Children’s teeth are extremely important to their overall health and we offer a wide variety of services to maintain healthy teeth. We strive to create a calm, non-threatening environment where kids can feel safe and comfortable when receiving treatment. Children should first be taken to see a dentist between 18 to 24 months of age. This allows the early detection of dental problems whilst also gently introducing young children to the dental practice.
Some of the services that we offer kids include:
- Regular six monthly check-ups and cleaning
- Fillings and pulp treatments
- Fissure sealants – these are coverings that are placed on top of molar teeth as they erupt to prevent them from early decay
- Orthodontic advice, assessment and referral
- Wisdom teeth assessment and removal
Primary teeth (baby teeth) are vital for chewing and speaking and also hold space in the jaws for the adult teeth developing beneath. They begin to erupt as early as 6 months (occasionally before) and most children usually have a full set by age 3. The first permanent teeth begin to come through when a child is about 6. By 12 to 13 most children have 28 permanent teeth. The last 4 molars (“wisdom teeth”) usually come through between 17 and 21 years.
Looking after your Child’s teeth
When first teeth erupt through the gums brush them gently. Alternatively, wipe the teeth and gums daily with a clean damp wash cloth or gauze pad. Toothpaste is not recommended.
At about 18 months
Use a small toothbrush with soft bristles, cleaning twice a day. Start by teaching your child how to hold the brush. However you will need to brush your child’s teeth as they will lack the dexterity.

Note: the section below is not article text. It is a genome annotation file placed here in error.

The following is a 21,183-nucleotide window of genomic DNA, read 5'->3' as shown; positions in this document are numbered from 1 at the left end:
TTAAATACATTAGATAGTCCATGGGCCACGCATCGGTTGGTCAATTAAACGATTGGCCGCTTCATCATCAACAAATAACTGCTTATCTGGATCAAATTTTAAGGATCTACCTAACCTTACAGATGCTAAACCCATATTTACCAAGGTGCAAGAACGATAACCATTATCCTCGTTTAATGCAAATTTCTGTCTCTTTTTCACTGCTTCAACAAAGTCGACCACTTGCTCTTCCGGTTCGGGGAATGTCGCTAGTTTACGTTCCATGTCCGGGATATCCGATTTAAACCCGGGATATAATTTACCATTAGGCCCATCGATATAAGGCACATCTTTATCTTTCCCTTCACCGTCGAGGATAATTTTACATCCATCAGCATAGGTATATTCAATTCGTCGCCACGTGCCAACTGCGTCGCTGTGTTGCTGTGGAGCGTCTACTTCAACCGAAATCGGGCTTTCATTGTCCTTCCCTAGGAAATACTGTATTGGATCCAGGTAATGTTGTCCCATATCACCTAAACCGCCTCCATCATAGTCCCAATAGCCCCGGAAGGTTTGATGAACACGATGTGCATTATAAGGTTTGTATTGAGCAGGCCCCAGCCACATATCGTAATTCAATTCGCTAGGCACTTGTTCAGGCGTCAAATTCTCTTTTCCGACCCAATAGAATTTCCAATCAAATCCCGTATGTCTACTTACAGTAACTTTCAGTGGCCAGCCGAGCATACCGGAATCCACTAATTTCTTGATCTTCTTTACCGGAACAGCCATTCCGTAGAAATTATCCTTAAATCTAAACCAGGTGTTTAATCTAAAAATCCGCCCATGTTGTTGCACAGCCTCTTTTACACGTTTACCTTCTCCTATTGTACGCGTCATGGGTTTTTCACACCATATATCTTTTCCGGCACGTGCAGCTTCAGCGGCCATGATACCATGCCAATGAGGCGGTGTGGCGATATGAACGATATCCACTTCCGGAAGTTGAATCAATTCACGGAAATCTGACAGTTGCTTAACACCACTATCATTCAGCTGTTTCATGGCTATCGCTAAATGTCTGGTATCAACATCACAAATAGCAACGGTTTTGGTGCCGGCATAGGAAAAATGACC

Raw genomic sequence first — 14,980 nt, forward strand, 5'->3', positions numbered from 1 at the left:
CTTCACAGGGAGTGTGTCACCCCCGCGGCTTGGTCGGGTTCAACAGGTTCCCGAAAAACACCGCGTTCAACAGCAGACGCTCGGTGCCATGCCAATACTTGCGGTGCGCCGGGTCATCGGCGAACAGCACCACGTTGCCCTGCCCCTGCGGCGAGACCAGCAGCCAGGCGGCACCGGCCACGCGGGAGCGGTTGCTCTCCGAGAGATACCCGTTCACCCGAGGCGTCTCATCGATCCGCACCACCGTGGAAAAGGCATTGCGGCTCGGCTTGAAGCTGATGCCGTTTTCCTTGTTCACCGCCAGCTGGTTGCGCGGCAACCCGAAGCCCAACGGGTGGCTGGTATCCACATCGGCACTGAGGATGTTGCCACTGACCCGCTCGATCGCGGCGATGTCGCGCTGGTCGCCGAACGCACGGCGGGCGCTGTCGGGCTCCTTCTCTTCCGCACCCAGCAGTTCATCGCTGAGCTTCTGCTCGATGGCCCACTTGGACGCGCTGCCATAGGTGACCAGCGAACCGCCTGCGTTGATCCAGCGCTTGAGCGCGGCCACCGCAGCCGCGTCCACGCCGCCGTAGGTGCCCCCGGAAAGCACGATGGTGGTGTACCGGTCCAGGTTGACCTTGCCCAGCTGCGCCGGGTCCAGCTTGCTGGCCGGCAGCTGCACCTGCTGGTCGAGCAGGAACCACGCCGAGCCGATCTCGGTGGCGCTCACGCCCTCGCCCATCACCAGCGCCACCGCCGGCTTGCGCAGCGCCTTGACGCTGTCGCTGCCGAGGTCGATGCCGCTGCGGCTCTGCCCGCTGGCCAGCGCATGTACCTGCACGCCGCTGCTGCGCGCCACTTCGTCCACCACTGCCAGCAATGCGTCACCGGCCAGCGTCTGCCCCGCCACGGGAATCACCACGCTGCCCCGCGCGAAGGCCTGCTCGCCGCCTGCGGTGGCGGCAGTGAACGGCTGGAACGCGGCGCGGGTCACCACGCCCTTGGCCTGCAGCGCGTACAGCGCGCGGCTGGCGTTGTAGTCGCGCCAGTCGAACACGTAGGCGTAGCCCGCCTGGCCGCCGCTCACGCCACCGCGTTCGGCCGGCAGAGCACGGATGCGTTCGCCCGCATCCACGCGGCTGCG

After the second birthday
Begin using a smear of fluoridated junior toothpaste on a small toothbrush. Parents must supervise to ensure toothpaste is not swallowed. Encourage your child to spit the toothpaste out rather than rinsing out.
Parents must have hands-on supervision with brushing their child’s teeth until they are at least 7 years old.
Baby teeth are weaker than adult teeth and more susceptible to decay and acid attack. Early childhood decay is often associated with baby bottle habits. Follow these tips:
- Do not give your baby or young child milk, sweetened drinks or fruit juices to go to sleep with, or to suck on for long periods during the day.
- Try not to leave the bottle in your baby’s mouth whilst asleep
- Try to change to a cup or feeding mug as soon as possible
- Do not place honey on a baby’s pacifier
Young children can also benefit from the following tips:
- Eat nutritious foods that are low in sugar, including vegetables, fresh fruit and nuts.
- Avoid snacking in between meals or grazing (sipping or eating sweets/drinks throughout the day).
- Limit the frequency of sweets and avoid the really sticky ones.
- Limit sweets, sticky snacks, soft drinks, cordials and fruit drinks.